10 Totally Unusual Rules The Royal Family Must Follow
When you’re a member of British monarchy, rules of etiquette obviously exceed the rest of society’s expectations. Some of these protocols involve slight alterations to everyday life (think crossing your legs at the ankles instead of the knees or performing a curtsy as a formal greeting). But the royal family also has to adhere to traditions that can range from a tad bizarre to overtly extraordinary: Certain foods, names and even a board game are banned. Here, ten of the most unusual rules that prove even the Queen herself isn’t above royal law.
Wedding Bouquets Are Actually Symbolic
Every royal bride carries a sprig of myrtle in her bouquet as part of a tradition that dates back to Queen Victoria's reign, with some reports indicating that the flower itself originates from the queen's very own more-than-a-century-old garden.
A Strict Dress Code Must Be Observed
From donning hats for formal events to wearing tiaras only if married, the official dress code varies depending on occasion and status. And in Prince George's case, those shorts aren't just adorable—apparently they also convey his membership to an aristocratic class.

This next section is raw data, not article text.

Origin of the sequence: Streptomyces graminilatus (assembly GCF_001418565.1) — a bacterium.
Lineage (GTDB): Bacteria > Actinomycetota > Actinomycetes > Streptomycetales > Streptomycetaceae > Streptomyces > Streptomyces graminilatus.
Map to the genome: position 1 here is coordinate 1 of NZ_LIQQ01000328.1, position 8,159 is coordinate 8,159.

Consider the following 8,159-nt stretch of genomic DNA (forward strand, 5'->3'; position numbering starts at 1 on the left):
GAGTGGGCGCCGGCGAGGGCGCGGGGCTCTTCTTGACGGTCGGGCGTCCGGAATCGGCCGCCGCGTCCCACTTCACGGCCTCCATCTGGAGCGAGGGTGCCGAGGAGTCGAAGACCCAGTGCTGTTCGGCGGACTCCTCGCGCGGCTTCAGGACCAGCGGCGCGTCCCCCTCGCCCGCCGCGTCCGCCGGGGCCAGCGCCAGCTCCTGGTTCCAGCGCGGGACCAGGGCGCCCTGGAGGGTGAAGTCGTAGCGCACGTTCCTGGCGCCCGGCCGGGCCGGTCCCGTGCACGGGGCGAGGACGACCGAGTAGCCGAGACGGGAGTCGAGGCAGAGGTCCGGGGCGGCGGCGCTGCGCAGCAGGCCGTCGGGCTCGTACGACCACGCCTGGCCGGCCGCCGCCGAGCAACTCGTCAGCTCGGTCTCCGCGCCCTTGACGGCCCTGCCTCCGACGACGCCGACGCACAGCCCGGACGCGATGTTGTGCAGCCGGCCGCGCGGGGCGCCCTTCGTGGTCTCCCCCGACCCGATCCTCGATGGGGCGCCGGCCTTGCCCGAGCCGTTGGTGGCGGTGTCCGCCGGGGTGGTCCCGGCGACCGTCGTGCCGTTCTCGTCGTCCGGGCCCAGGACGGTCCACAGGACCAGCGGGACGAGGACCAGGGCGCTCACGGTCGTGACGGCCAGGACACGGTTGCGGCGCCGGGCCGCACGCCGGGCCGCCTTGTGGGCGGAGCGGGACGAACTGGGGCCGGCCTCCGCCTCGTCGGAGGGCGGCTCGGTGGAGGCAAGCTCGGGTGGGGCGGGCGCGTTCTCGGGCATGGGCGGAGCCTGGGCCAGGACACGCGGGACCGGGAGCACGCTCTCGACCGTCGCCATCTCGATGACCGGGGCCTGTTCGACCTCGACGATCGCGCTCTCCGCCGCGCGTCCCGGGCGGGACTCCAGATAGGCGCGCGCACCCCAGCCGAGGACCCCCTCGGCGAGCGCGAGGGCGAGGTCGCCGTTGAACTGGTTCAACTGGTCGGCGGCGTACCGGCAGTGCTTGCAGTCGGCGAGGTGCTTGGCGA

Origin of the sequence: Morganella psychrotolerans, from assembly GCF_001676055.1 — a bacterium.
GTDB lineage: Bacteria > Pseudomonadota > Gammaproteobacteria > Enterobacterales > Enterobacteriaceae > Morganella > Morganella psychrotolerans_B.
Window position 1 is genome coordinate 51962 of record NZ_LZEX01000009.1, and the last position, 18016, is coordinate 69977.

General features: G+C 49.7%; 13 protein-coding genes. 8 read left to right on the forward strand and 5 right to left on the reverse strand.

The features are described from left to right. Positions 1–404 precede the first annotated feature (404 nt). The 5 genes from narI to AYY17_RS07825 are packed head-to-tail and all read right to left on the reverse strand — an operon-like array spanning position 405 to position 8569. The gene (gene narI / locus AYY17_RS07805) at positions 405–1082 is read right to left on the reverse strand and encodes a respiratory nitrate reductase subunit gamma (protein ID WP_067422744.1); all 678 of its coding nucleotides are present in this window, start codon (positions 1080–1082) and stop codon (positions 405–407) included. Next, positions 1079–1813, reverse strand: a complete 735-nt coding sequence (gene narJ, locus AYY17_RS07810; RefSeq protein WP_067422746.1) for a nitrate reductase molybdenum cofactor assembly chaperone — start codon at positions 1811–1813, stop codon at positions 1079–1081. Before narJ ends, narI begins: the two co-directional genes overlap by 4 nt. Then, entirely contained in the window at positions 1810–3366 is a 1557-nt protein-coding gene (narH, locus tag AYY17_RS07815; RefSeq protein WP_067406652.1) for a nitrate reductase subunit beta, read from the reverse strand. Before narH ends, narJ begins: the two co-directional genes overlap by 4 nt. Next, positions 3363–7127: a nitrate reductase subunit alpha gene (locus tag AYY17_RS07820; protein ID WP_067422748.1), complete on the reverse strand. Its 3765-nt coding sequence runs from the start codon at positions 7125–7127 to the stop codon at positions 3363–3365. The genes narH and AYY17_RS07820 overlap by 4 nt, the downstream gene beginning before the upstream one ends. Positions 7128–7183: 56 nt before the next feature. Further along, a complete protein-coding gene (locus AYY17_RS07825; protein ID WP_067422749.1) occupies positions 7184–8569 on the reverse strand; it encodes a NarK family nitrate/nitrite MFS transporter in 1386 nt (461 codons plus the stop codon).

Shellfish May Not Be Eaten In Public
This culinary choice stems from shellfish's higher risk of food poisoning than other dishes. The royal family is also advised not to eat rare steak, drink tap water in foreign countries or binge on too-spicy meals.
The Queen Can Use Her Purse To Send Secret Signals
Should the Queen feel the need to end a conversation due to its length (or awkwardness), she can simply move her purse to her right arm. This gesture sends a subtle signal to her staff that she's ready to wrap up the chitchatting.
An All-Black Ensemble Must Be Packed In Every Suitcase
It's a pretty morbid reason, but members of the royal family travel with a spare black outfit in the grim event that a family member dies while they're abroad.
Monopoly Is A No-Go Board Game
"We're not allowed to play Monopoly at home," the Duke of York Prince Andrew once said ahead of Christmas. "It gets too vicious." Perhaps Parcheesi would make for a better family holiday board game?
The Queen's Corgis Are Fed Four-Star Meals
So you thought you spoiled yourself with that $50 dinner last night? Well, the Queen's dogs are prepared individually designed gourmet meals on silver platters. Oh, and they're handed out in order of seniority.
Signing Autographs Is Banned
Providing handwritten mementos to eager fans is a breach of royal protocol because it opens up the possibility of signature forgery. Instead, take a picture—it'll last longer.
Prince Philip Must Walk Two Paces Behind The Queen
This follows the order of precedence, as famously required—because if there's one thing the royal family does right, it's keeping hierarchy.